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Author:Brasell, Roger BruceYear: 2000
Dissertation Title:Imag(in)ing the American South in Documentary Film and Video
Abstract:Conceptually, the American South is typically approached through the paradigm of myth and the southerner through that of ethnicity. In contrast, this work approaches the South, not as an idea which is represented (although representation is vital to its existence), but as a discursive practice. Two historical moments intimately identified with the South in the popular imagination, the Civil War and the Civil Rights Movement, reverberate in southern discourse today and inform the two sections of this dissertation. The first half explores the conceptualization of the South and the southerner, a discursive formation and a subject position, respectively, while the second half investigates one particular imag(in)ing of the American South, a bi-racial society. The South's attempted nationhood provides the basis for a negotiation of the South in light of theories of nationalism, while the failure of that attempt (which positions the South as a perversion of the national ideal) leads to an encounter with queer theory and post-colonial theory. The association of the South with bi-raciality as a result of the Civil Rights Movement prompts a pondering of the way in which the South and the Movement function in the theorization of race. This association functions to elide (1) miscegenation among the various "races" in the South and (2) the contemporary position of southeastern Indians within the region. The dissertation analyzes how southern discourse operates in a number of documentary films and videos. For example, the southern expatriate's situation of in-between-ness organizes the Southern Documentary Road Film, archival media-images often govern the history written by documentaries on the Civil Rights Movement, and bi-raciality actually structures the narrative flow of some documentaries. Because the South is conceptualized as a discursive formation, the dissertation also looks at mechanisms such as television advertisements and Civil Rights Movement heritage tourism attractions in relationship to the formation of southern subjectivity and the audiovisual writing of southern history, respectively. The popular alliance of the American South with the "burden" of history haunts the dissertation.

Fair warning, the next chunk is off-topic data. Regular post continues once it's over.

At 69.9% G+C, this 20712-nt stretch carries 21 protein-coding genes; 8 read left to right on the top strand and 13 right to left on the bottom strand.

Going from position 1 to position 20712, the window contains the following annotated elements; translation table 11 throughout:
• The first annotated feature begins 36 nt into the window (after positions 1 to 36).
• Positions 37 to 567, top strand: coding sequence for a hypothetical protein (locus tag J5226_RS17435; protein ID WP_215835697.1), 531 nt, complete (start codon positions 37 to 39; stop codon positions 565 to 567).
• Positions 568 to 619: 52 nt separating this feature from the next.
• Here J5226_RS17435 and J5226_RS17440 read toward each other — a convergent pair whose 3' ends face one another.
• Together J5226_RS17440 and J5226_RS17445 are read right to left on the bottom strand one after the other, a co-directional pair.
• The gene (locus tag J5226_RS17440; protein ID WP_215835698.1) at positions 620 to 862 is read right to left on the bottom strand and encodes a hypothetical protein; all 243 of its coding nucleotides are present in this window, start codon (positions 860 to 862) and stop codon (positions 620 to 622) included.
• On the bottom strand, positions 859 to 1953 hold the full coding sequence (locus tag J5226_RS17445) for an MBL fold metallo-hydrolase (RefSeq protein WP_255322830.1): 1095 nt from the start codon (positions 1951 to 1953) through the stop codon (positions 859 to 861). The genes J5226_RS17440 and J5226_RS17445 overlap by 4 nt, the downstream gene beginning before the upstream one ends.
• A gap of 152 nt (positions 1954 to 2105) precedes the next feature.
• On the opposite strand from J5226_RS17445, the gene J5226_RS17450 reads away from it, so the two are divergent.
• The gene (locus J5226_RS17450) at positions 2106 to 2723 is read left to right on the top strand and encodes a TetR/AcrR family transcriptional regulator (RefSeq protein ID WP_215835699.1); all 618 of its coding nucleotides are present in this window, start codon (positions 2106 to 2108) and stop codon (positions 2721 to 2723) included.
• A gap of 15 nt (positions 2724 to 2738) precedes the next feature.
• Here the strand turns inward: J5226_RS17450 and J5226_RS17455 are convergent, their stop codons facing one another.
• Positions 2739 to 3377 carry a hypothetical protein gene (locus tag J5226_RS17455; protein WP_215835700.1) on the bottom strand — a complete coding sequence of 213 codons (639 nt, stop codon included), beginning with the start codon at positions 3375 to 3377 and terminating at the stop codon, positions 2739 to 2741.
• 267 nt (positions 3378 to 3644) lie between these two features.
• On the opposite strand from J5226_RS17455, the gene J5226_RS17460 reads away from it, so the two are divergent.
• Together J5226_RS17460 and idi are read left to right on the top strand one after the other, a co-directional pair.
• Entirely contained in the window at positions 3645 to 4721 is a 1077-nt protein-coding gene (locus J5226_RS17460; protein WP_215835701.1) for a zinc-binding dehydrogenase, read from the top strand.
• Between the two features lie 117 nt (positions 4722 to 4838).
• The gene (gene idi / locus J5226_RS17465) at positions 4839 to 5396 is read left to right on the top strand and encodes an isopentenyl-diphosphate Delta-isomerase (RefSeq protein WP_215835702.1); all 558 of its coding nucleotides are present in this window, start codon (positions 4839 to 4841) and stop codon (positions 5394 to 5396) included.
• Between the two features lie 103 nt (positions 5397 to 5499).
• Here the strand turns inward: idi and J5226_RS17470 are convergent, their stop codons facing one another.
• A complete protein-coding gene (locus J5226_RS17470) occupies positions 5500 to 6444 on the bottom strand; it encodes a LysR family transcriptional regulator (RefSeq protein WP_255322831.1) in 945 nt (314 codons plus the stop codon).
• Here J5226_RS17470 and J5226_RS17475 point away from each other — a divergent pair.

Document: Full Text PDF and Hard Copy can be accessed through Proquest Doc ID 728343621
Non-NYU: ProQuest Dissertations & Theses Database
Publication Number: AAT 9985232
Pages: 387
Advisor: Straayer, Chris
Keywords:Documentary Film; American South; Race and Representation